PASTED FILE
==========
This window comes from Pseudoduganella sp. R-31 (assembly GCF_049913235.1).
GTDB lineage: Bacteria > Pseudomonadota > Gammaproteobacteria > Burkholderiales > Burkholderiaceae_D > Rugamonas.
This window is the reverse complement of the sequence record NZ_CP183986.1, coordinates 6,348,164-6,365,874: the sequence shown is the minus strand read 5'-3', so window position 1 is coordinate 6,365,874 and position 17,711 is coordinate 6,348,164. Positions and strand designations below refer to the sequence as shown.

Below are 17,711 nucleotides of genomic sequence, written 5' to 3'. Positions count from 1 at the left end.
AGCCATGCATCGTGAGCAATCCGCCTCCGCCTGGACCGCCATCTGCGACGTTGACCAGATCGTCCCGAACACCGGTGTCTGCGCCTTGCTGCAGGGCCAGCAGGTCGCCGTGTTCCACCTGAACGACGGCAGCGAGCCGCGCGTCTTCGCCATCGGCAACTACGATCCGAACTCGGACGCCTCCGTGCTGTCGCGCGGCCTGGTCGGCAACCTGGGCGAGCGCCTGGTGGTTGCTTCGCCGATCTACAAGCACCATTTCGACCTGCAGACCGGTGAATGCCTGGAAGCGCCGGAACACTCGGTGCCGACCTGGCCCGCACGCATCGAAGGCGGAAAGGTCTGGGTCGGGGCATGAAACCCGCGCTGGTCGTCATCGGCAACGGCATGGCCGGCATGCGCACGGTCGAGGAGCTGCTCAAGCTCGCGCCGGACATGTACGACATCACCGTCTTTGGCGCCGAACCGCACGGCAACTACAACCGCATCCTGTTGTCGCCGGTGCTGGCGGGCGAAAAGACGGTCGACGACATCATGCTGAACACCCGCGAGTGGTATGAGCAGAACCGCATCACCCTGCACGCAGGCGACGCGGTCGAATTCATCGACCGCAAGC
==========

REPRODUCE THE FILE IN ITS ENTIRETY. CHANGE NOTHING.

This window comes from Pseudoduganella sp. R-31 (assembly GCF_049913235.1).
GTDB lineage: Bacteria > Pseudomonadota > Gammaproteobacteria > Burkholderiales > Burkholderiaceae_D > Rugamonas.
This window is the reverse complement of the sequence record NZ_CP183986.1, coordinates 6,348,164-6,365,874: the sequence shown is the minus strand read 5'-3', so window position 1 is coordinate 6,365,874 and position 17,711 is coordinate 6,348,164. Positions and strand designations below refer to the sequence as shown.

Below are 17,711 nucleotides of genomic sequence, written 5' to 3'. Positions count from 1 at the left end.
AGCCATGCATCGTGAGCAATCCGCCTCCGCCTGGACCGCCATCTGCGACGTTGACCAGATCGTCCCGAACACCGGTGTCTGCGCCTTGCTGCAGGGCCAGCAGGTCGCCGTGTTCCACCTGAACGACGGCAGCGAGCCGCGCGTCTTCGCCATCGGCAACTACGATCCGAACTCGGACGCCTCCGTGCTGTCGCGCGGCCTGGTCGGCAACCTGGGCGAGCGCCTGGTGGTTGCTTCGCCGATCTACAAGCACCATTTCGACCTGCAGACCGGTGAATGCCTGGAAGCGCCGGAACACTCGGTGCCGACCTGGCCCGCACGCATCGAAGGCGGAAAGGTCTGGGTCGGGGCATGAAACCCGCGCTGGTCGTCATCGGCAACGGCATGGCCGGCATGCGCACGGTCGAGGAGCTGCTCAAGCTCGCGCCGGACATGTACGACATCACCGTCTTTGGCGCCGAACCGCACGGCAACTACAACCGCATCCTGTTGTCGCCGGTGCTGGCGGGCGAAAAGACGGTCGACGACATCATGCTGAACACCCGCGAGTGGTATGAGCAGAACCGCATCACCCTGCACGCAGGCGACGCGGTCGAATTCATCGACCGCAAGC